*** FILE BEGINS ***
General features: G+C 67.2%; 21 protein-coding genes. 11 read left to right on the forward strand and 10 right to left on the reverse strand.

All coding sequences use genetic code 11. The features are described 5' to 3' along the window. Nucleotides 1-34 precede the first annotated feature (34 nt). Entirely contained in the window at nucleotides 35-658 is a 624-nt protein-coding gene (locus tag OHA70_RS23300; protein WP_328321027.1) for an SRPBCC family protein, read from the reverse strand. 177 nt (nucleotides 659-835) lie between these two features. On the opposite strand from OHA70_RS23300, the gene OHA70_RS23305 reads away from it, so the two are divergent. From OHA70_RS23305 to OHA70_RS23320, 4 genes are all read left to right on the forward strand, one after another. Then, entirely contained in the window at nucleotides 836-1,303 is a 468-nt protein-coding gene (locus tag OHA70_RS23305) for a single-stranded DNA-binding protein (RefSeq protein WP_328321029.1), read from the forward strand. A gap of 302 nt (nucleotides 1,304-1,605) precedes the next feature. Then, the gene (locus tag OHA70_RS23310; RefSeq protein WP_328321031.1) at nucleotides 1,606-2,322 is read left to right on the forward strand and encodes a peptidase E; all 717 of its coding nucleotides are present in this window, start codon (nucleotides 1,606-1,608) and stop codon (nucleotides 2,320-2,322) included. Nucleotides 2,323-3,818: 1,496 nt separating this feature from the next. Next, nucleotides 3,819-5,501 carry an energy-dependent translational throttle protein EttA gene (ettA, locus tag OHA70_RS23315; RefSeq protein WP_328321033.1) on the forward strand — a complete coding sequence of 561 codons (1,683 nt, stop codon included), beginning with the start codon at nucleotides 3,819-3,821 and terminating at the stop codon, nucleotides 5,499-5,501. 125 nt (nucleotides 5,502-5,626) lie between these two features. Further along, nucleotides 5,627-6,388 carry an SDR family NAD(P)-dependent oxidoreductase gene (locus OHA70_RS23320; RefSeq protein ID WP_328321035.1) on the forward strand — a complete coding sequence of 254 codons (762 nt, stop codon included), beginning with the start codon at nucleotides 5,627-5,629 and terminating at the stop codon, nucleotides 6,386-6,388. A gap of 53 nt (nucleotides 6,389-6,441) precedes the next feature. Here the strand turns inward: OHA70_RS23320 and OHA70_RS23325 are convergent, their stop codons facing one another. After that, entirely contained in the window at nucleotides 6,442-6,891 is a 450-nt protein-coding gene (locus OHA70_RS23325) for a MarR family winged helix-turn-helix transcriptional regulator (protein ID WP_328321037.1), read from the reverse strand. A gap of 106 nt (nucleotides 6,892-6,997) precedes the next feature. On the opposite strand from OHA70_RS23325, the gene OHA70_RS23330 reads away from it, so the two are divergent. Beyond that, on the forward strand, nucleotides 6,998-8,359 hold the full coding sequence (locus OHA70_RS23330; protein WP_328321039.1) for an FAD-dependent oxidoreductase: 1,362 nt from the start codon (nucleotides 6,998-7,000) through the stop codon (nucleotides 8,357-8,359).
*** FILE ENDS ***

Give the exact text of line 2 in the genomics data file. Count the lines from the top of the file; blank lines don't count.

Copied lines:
All coding sequences use genetic code 11. The features are described 5' to 3' along the window. Nucleotides 1-34 precede the first annotated feature (34 nt). Entirely contained in the window at nucleotides 35-658 is a 624-nt protein-coding gene (locus tag OHA70_RS23300; protein WP_328321027.1) for an SRPBCC family protein, read from the reverse strand. 177 nt (nucleotides 659-835) lie between these two features. On the opposite strand from OHA70_RS23300, the gene OHA70_RS23305 reads away from it, so the two are divergent. From OHA70_RS23305 to OHA70_RS23320, 4 genes are all read left to right on the forward strand, one after another. Then, entirely contained in the window at nucleotides 836-1,303 is a 468-nt protein-coding gene (locus tag OHA70_RS23305) for a single-stranded DNA-binding protein (RefSeq protein WP_328321029.1), read from the forward strand. A gap of 302 nt (nucleotides 1,304-1,605) precedes the next feature. Then, the gene (locus tag OHA70_RS23310; RefSeq protein WP_328321031.1) at nucleotides 1,606-2,322 is read left to right on the forward strand and encodes a peptidase E; all 717 of its coding nucleotides are present in this window, start codon (nucleotides 1,606-1,608) and stop codon (nucleotides 2,320-2,322) included. Nucleotides 2,323-3,818: 1,496 nt separating this feature from the next. Next, nucleotides 3,819-5,501 carry an energy-dependent translational throttle protein EttA gene (ettA, locus tag OHA70_RS23315; RefSeq protein WP_328321033.1) on the forward strand — a complete coding sequence of 561 codons (1,683 nt, stop codon included), beginning with the start codon at nucleotides 3,819-3,821 and terminating at the stop codon, nucleotides 5,499-5,501. 125 nt (nucleotides 5,502-5,626) lie between these two features. Further along, nucleotides 5,627-6,388 carry an SDR family NAD(P)-dependent oxidoreductase gene (locus OHA70_RS23320; RefSeq protein ID WP_328321035.1) on the forward strand — a complete coding sequence of 254 codons (762 nt, stop codon included), beginning with the start codon at nucleotides 5,627-5,629 and terminating at the stop codon, nucleotides 6,386-6,388. A gap of 53 nt (nucleotides 6,389-6,441) precedes the next feature. Here the strand turns inward: OHA70_RS23320 and OHA70_RS23325 are convergent, their stop codons facing one another. After that, entirely contained in the window at nucleotides 6,442-6,891 is a 450-nt protein-coding gene (locus OHA70_RS23325) for a MarR family winged helix-turn-helix transcriptional regulator (protein ID WP_328321037.1), read from the reverse strand. A gap of 106 nt (nucleotides 6,892-6,997) precedes the next feature. On the opposite strand from OHA70_RS23325, the gene OHA70_RS23330 reads away from it, so the two are divergent. Beyond that, on the forward strand, nucleotides 6,998-8,359 hold the full coding sequence (locus OHA70_RS23330; protein WP_328321039.1) for an FAD-dependent oxidoreductase: 1,362 nt from the start codon (nucleotides 6,998-7,000) through the stop codon (nucleotides 8,357-8,359).